Monday, November 19, 2012

The Aftermath (Part V): How do we count the vote faster?

[From a comment I made at the politics blog of the Bellingham Herald ]

There could be lots of legislation  proposed that would make the ballot and the chain of custody, etc. more secure and more easily counted or encourage greater and more accurate ballot participation.  But at least in Whatcom County, I'm convinced that trying to speed up the process would probably just result in inaccurate counts and disenfranchised voters.  Inside a flawed HAVA driven process, I truly think our Auditor's office makes a very strong effort to count all the votes in a fair and honest fashion.  The problem for us is "small county" mentality and "small county" resources with "big county" participation.  We've got 125.5K registered out of a max of 208K population. Over 105K cast their ballots, so half the residents of this county voted. Exclude those under 18, felons, and others unable to vote and you have a result that means that most adults in this county who can possibly vote did so.

At these vote numbers, with this high level of public participation in Whatcom County, we end up (in this election) with 10% of the ballots needing "duplication". This essentially means the Sequoia 400c Optech scanner couldn't discern intent on at least one vote, therefore a 'bi-partisan' committee has to decide voter intent for that ballot. This is a problem at 105K ballots - 10,500 ballots or more probably needed to be hand counted (and judged) and duplicated which costs us dollars and time. Probably election costs will near $500K for this cycle.

An education program would help with this.  The auditor's office should be given print space in the Herald, Whatcom Watch, Cascadia Weekly, etc. and/or perhaps the County should fund video productions in which the Auditor herself personally walks the user through marking ALL of the ballot cleanly and accurately.  They could produce such public service announcements that describe the vote counting process and the pitfalls of not marking your ballot so that it is machine readable and run them on BTV10.  For example, how to avoid an undervote or overvote, how to keep your ballot clean, how to print out some type of electronic draft ballot so that you don't create a mistake on your voting, how to request a new ballot if you manage to 'spoil' your first try.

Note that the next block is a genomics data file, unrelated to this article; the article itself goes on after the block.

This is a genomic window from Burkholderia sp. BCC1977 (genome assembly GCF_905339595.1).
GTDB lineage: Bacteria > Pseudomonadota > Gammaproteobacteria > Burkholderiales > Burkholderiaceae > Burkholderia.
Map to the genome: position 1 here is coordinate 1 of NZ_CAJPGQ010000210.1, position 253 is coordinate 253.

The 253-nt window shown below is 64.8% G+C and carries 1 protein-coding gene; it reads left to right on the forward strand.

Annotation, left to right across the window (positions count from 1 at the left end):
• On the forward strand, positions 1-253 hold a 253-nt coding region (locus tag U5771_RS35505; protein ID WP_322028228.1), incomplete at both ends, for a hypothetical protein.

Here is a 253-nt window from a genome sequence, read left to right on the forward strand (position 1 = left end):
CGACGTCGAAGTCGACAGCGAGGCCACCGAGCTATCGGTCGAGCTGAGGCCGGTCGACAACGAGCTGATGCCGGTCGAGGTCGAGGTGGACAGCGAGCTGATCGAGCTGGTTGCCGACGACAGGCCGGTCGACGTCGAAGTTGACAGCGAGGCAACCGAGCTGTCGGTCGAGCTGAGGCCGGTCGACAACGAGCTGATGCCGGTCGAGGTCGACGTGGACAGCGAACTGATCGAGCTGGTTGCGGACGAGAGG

The cynical will say the user is at fault. That those who can't fill out their ballot correctly shouldn't be counted. But this type of logic (besides being inhumane), neglects the flaws in the process of a complicated and lengthy ballot and disadvantaged citizenry.  In software engineering, we are all very familiar with the criticality of user interactions. We create user interfaces to allow a  product to be easily understood and accessed and the software industry spend millions each year doing so. Still, people make thousands training others on software products each of which comes with extensive documentation, context sensitive help, etc.

There really are different types of 'users' with different needs : 'Power users', occasional users, disabled users: all with different profiles for literacy, hand eye co-ordination, eyesight, patience, functionality needs etc. The needs and profiles of election ballot users are not really much different. If you think 'duplicating' 10% of the ballot is a problem now, imagine Whatcom County at one million votes sometime in the near future.

If you want a process to encourage as many people to vote as possible, you have to design the architecture of that  process from a systems perspective to handle that level of participation with less defects.  For example, what was the reason so many ballots needed to be duplicated? What are the specific categories of overvotes and undervotes? Please categorize all spoiled ballots and address the engineering processes necessary to create a 'cleaner' (e.g. more defect free) vote.  At least in Whatcom county, such analysis and (perhaps) subsequent user training might speed up the process of counting the vote.

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